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Hong Kong Sees 20-fold Spike in Investment Scam Losses – Report

  • Richard Marley
  • September 30, 2021
  • 3 minutes read
  • 75
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According to the Police, 725 cases of investment scams occurred within the first seven months of 2021, accounting for HK$2.5 billion in losses

Hong Kong’s police have reported an explosion in investment scams between January and July 2021, with the number of funds stolen increasing nearly 20-fold. 

Within a time span of seven months, police obtained reports of 725 investment scams resulting in losses worth HK$2.5 billion (USD 321 million), including one particular case where an individual was defrauded for HK$9 million. By comparison, 198 cases were reported by the police in the same period last year, with scammers making off with a total of HK$128 million.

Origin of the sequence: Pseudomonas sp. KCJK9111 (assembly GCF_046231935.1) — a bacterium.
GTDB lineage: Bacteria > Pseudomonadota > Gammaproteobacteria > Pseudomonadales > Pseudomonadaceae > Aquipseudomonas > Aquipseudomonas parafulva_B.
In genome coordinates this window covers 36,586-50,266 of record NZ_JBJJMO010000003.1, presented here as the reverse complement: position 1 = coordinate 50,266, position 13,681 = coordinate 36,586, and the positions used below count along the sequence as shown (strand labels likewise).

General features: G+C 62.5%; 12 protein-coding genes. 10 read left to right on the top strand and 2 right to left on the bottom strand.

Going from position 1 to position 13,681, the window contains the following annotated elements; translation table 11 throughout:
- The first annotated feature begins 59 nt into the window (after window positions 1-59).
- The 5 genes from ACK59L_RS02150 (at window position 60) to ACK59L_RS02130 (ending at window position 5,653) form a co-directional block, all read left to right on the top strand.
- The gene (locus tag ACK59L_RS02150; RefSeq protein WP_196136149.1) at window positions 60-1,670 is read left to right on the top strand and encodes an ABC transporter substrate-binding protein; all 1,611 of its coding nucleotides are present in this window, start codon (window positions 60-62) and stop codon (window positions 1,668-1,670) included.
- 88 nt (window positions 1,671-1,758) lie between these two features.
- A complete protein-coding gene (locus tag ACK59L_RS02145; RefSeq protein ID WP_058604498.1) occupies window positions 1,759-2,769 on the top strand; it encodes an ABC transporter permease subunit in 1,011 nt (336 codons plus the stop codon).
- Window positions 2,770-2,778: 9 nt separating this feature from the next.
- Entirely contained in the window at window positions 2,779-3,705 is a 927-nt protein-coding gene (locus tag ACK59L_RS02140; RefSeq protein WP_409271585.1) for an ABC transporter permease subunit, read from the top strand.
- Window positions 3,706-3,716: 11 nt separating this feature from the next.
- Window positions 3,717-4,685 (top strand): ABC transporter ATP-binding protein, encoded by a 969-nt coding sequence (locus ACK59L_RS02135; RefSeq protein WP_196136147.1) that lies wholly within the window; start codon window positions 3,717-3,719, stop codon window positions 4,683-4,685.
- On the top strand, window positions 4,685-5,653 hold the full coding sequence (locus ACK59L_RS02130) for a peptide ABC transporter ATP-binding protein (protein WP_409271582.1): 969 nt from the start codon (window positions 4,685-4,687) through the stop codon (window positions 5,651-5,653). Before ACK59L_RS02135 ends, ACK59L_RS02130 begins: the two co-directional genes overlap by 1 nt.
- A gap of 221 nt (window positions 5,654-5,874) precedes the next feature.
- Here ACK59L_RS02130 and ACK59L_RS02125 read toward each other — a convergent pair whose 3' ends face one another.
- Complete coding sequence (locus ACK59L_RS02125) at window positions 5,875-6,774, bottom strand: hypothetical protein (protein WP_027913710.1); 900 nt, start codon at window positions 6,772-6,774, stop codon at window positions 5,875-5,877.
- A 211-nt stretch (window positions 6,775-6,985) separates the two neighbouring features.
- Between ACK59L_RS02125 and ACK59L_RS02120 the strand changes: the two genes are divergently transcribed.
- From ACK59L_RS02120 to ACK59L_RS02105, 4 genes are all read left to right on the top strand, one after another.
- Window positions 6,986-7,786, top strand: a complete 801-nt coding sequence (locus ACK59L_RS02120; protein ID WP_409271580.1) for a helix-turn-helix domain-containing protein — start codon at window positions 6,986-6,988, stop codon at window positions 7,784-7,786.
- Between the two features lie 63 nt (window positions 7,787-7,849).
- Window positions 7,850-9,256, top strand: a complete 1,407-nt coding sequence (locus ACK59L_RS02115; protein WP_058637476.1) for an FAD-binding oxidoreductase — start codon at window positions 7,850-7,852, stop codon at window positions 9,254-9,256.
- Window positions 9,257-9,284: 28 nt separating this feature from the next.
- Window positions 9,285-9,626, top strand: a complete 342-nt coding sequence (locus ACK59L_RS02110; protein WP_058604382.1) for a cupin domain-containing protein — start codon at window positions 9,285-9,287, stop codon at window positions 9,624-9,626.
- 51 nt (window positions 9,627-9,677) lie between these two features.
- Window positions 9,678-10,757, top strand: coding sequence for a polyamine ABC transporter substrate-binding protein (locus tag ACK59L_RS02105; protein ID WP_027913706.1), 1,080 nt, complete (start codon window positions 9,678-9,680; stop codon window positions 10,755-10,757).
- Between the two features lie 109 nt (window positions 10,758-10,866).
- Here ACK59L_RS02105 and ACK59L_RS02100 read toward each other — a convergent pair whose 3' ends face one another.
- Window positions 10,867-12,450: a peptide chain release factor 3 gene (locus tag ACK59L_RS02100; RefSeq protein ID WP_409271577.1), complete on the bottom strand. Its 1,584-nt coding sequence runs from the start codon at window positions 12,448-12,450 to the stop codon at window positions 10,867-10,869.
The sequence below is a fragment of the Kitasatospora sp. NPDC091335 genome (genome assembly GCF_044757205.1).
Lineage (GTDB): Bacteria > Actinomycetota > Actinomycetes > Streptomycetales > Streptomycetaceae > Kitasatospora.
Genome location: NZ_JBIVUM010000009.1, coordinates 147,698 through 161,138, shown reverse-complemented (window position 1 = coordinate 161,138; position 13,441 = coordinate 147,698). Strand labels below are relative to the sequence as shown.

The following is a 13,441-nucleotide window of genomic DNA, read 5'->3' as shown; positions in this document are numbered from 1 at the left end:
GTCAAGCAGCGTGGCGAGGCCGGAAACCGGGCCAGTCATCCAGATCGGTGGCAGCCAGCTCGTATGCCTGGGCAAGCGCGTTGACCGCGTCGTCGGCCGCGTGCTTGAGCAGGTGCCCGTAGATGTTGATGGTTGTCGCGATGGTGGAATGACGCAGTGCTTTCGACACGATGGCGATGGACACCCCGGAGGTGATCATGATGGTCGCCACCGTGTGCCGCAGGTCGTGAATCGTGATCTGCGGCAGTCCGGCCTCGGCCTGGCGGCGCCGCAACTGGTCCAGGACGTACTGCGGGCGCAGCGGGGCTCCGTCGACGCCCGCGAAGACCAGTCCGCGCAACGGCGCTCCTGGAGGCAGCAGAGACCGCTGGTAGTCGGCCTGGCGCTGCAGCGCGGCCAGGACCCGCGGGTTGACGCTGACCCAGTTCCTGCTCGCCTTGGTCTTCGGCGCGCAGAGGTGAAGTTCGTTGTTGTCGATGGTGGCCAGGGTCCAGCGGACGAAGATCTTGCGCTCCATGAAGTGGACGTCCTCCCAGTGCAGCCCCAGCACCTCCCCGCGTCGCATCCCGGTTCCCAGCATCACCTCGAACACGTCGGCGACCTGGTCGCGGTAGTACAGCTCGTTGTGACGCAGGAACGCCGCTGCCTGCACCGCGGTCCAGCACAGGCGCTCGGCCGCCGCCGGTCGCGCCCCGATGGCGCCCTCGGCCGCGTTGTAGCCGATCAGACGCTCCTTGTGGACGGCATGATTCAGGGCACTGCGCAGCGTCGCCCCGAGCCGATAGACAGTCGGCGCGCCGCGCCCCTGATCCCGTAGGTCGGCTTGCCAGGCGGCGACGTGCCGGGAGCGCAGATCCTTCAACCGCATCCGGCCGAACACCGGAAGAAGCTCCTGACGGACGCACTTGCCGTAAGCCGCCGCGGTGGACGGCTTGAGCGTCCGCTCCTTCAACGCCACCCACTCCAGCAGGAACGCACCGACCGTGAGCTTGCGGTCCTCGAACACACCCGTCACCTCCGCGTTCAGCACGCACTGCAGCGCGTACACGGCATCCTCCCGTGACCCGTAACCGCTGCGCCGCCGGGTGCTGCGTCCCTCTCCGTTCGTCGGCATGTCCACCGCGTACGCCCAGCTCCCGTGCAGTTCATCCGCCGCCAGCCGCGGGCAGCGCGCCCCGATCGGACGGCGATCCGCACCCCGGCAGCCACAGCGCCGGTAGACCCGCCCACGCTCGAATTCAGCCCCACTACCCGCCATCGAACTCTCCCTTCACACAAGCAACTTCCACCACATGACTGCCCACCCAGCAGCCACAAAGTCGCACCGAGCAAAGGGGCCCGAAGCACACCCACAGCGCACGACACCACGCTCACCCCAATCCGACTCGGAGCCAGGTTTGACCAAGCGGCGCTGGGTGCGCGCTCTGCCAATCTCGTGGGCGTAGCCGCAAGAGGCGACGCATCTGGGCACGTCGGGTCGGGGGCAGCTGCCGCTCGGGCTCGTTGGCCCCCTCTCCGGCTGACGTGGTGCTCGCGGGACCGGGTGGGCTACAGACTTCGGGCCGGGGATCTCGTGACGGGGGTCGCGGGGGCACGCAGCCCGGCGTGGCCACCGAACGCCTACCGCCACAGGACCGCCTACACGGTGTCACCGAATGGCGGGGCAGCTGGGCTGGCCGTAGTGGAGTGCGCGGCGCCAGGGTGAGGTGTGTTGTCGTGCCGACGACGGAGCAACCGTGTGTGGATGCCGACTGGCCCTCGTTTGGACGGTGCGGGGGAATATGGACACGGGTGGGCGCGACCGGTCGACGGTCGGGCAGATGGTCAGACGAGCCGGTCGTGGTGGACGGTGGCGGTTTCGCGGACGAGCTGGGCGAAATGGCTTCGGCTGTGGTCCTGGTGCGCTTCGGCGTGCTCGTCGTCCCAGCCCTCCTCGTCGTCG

2021 also marks the first time fraudsters stole NFTs (Non-Fungible Tokens) from the victims via phishing scams. NFTs can be defined as one-of-a-kind, non-exchangeable digital assets such as art, GIFs, games, tweets, images, videos, among other wide range of tangible and intangible objects. 

Under the FATF’s crypto travel rule, NFTs have been included in the AML framework due to the burgeoning threat of financial crimes committed through such virtual assets. 

Responding to what attributed to the investment scam spike in the country, Ngan Hoi-ian, chief inspector at the police force’s commercial crime bureau stated:

“Scammers will use social media to get close to their victims and promote ‘high return, low risk’ online investment products, but many of these products don’t actually exist,” 

He further warned that fraudulent investment products can take the form of cryptocurrencies, overseas properties, and foreign currency exchanges, and also added that scammers approached their victims on a variety of platforms, including Facebook, Instagram and even the professional networking site LinkedIn.

Romance scams were executed in combination with investment scams, the police revealed. Approximately half, or 345, of the investment scams were romance cons, with victims ranging in age from 17 to 70. The highest amount of loss recorded through this technique was HK$9 million, incurred by a single victim, a piano teacher.

Suggested Read: From Fraudsters to Artists – The Dire Need of AML Compliance for NFTs